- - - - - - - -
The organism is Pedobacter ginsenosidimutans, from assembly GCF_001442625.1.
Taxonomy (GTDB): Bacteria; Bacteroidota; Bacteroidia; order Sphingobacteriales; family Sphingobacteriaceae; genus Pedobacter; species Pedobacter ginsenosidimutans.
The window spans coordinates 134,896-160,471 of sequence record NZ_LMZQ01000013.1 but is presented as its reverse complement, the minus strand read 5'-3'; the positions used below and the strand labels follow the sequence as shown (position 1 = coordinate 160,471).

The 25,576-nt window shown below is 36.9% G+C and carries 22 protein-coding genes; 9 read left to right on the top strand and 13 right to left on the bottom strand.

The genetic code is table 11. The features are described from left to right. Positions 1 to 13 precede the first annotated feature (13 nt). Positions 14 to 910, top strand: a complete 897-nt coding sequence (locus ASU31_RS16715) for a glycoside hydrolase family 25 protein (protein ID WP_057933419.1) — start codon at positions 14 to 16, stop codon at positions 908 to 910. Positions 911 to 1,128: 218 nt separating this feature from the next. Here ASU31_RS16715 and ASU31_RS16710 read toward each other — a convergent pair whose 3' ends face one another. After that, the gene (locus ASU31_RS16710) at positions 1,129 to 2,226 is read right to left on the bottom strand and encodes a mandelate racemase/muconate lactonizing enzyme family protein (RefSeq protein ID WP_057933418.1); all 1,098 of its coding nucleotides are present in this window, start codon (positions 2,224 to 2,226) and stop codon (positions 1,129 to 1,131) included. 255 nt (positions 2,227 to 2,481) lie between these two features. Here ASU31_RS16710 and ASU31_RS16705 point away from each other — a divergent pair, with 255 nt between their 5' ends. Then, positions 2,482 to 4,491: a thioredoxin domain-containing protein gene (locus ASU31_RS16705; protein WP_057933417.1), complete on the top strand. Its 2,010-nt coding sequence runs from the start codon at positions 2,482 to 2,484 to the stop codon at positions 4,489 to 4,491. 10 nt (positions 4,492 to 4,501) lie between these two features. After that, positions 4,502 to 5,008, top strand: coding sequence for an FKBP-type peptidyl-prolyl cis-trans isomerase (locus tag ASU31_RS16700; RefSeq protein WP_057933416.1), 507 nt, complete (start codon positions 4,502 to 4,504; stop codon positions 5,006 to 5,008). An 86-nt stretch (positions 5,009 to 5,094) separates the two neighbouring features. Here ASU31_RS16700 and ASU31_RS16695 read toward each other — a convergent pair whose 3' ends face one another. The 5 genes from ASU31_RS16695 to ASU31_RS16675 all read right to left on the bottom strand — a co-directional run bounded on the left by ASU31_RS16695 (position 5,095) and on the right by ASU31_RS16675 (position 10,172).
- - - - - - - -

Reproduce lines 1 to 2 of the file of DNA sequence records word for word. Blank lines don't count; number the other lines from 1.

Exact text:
The organism is Pedobacter ginsenosidimutans, from assembly GCF_001442625.1.
Taxonomy (GTDB): Bacteria; Bacteroidota; Bacteroidia; order Sphingobacteriales; family Sphingobacteriaceae; genus Pedobacter; species Pedobacter ginsenosidimutans.